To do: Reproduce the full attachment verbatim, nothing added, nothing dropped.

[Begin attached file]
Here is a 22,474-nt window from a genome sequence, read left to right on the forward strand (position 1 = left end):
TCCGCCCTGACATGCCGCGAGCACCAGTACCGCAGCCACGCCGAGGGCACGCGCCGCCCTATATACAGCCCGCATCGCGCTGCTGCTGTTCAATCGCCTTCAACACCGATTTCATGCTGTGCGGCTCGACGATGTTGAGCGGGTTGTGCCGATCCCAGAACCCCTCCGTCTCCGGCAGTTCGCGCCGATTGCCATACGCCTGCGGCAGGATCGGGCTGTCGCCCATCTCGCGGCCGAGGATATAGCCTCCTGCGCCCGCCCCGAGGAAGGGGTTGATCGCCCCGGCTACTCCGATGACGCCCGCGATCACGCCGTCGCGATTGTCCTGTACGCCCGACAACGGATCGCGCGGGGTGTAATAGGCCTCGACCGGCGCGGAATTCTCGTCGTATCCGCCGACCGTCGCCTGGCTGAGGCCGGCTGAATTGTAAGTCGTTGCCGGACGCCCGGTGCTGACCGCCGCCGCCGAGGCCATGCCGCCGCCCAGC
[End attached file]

Here is a 22,474-nt window from a genome sequence, read left to right on the forward strand (position 1 = left end):
TCCGCCCTGACATGCCGCGAGCACCAGTACCGCAGCCACGCCGAGGGCACGCGCCGCCCTATATACAGCCCGCATCGCGCTGCTGCTGTTCAATCGCCTTCAACACCGATTTCATGCTGTGCGGCTCGACGATGTTGAGCGGGTTGTGCCGATCCCAGAACCCCTCCGTCTCCGGCAGTTCGCGCCGATTGCCATACGCCTGCGGCAGGATCGGGCTGTCGCCCATCTCGCGGCCGAGGATATAGCCTCCTGCGCCCGCCCCGAGGAAGGGGTTGATCGCCCCGGCTACTCCGATGACGCCCGCGATCACGCCGTCGCGATTGTCCTGTACGCCCGACAACGGATCGCGCGGGGTGTAATAGGCCTCGACCGGCGCGGAATTCTCGTCGTATCCGCCGACCGTCGCCTGGCTGAGGCCGGCTGAATTGTAAGTCGTTGCCGGACGCCCGGTGCTGACCGCCGCCGCCGAGGCCATGCCGCCGCCCAGC